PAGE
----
Facts: Husband and Wife divorced after 20 years of marriage. They have two children.

One issue at trial was the parties’ respective incomes for the purpose of determining child support.

Husband alleged Wife receives rent from her sister, who lives with Wife. However, Wife testified unequivocally at trial that she receives no rent from her sister because of her sister’s health problems.

There is no other proof in the record regarding whether Wife receives $500 per month in rental income from her sister.

When determining Wife’s income for child support purposes, the trial court found Wife receives $500 in rental income each month.

Wife appealed.

On Appeal: The Court of Appeals reversed the trial court.

On appeal, Husband cited no proof in the record supporting the proposition that Wife receives $500 per month in rental income from her sister.

Because child support decisions retain an element of discretion, appellate courts review them using the deferential “abuse of discretion” standard. This standard is a review-constraining standard of review that calls for less intense appellate review and, therefore, less likelihood that the trial court’s decision will be reversed. A trial court’s discretionary decision will be upheld as long as it is not clearly unreasonable and reasonable minds can disagree about its correctness. Discretionary decisions must, however, take the applicable law and the relevant facts into account. Accordingly, a trial court will be found to have “abused its discretion” when it applies an incorrect legal standard, reaches a decision that is illogical, bases its decision on a clearly erroneous assessment of the evidence, or employs reasoning that causes an injustice to the complaining party.

After reviewing the record, the Court stated:

This Court does indeed extend strong deference to trial courts’ credibility determinations, but here we are confronted with a specific finding of fact for which there is no evidence in the record which we can discern. That the Trial Court did not believe Wife when she denied receiving rent from her sister is not proof that Wife received $500 per month in rent from her sister. The mere allegation by Husband does not establish this as fact. Therefore, we reverse the Trial Court in its adding $500 per month in rental income to Wife’s income for child support purposes. Our holding on this issue requires that this case be remanded to the Trial Court for a new calculation of child support, this time excluding the $500 per month in alleged rental income from Wife’s sister for which there simply is no competent evidence in the record….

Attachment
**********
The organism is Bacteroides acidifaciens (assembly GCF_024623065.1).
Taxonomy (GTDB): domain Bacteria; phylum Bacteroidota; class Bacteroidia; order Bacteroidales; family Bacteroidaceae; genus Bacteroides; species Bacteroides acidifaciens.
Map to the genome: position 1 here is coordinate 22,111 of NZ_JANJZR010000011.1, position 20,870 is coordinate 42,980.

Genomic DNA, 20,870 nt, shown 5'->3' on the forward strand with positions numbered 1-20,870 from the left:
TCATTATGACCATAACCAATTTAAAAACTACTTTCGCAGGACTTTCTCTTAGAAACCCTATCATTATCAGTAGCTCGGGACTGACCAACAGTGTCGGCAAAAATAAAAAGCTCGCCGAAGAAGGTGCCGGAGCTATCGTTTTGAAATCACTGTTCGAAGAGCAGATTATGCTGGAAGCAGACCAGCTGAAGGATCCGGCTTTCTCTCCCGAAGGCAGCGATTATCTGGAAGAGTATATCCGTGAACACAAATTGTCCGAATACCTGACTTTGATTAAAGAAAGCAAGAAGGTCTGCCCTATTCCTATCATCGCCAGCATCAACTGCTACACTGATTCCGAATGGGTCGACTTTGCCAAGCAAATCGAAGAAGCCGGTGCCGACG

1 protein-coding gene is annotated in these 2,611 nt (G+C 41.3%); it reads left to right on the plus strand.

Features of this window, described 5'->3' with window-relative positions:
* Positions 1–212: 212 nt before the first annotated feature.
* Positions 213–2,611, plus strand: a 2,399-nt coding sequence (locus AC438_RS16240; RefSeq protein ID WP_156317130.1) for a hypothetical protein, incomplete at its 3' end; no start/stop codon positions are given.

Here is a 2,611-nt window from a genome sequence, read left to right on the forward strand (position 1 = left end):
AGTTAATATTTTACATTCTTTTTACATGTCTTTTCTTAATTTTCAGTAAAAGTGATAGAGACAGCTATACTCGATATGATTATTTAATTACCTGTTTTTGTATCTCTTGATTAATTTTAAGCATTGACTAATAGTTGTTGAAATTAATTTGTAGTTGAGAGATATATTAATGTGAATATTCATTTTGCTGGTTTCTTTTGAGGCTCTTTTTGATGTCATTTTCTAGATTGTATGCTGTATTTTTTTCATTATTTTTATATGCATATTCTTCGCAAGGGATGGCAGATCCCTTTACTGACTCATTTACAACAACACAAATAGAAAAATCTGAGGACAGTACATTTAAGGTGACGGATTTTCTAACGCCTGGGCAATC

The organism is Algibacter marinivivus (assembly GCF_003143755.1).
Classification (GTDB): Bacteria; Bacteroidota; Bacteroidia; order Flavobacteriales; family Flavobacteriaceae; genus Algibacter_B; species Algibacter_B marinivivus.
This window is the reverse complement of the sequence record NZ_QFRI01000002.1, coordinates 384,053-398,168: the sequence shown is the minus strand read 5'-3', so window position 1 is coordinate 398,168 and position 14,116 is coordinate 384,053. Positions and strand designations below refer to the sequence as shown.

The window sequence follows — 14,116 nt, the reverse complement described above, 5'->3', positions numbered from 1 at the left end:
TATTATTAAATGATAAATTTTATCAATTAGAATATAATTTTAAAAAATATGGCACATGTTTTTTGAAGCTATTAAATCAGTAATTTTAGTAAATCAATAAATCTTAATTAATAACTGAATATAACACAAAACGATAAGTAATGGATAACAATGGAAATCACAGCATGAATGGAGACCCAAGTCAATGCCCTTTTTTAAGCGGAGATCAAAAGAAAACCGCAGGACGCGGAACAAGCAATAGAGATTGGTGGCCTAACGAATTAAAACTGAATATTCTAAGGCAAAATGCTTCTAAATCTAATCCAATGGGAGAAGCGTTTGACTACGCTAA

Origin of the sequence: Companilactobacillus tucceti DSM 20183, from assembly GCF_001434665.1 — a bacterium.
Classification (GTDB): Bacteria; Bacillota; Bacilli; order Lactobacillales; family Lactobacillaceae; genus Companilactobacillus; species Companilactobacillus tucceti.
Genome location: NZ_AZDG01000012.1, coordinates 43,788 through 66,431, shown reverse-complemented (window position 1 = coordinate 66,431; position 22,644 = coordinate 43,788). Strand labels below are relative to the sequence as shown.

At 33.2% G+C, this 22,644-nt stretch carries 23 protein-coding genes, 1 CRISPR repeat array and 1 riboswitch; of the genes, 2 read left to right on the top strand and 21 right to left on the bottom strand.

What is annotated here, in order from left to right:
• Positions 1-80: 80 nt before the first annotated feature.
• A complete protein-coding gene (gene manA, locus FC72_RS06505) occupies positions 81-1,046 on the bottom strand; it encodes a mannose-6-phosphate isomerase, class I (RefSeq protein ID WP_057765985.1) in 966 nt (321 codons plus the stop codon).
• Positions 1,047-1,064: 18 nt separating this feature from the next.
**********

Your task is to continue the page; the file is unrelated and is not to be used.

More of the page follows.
We reverse the Trial Court in its adding $500 in monthly rental income to Wife’s income for child support purposes as the evidence does not support this finding. We remand this case to the Trial Court for a new child support calculation.

Accordingly, the trial court’s determination as to Wife’s income for child support purposes was reversed.

Culver v. Culver (Tennessee Court of Appeals, Eastern Section, June 26, 2015).

Information provided by K.O. Herston: Knoxville, Tennessee Divorce and Family Law Attorney.

Posted by: koherston | July 3, 2015

Photo of the Week: Wild Boar Encounter

I was hiking in the Smokies one day when I stumbled upon a family of wild boars who hadn’t detected my presence. This is the look I got when I stepped on a small stick and they discovered I was standing there. After a brief stare down (that felt like a long one), they ran away with their piglets in the opposite direction.

Wild Boar

Information provided by K.O. Herston: Knoxville, Tennessee Divorce and Family Law Attorney.

Facts: Mother and Father are the parents of Child. They were divorced in 2012. Mother was named the primary residential parent with 256 days of parenting time. Father received 109 days of parenting time.

In 2013, Father petitioned to modify the parenting schedule to provide for equal time, i.e., 182.5 days to each parent. Father alleged a variety of material changes of circumstances, including that Mother had denied him the right to pick Child up from daycare and exercise parenting time with Child while Mother was working. In his petition, Father specifically stated he was not seeking to modify child support.

Tennessee child supportAfter a trial, the trial court granted Father’s petition, commenting that “[t]he Court views that the state of law in Tennessee is such that either party should be able to pick up the minor child while the other party is working and the child is in the possession of a third party child care provider.”

The trial court also modified the child support obligation.

Mother appealed.

On Appeal: The Court of Appeals affirmed the trial court (2-1 on the child support modification).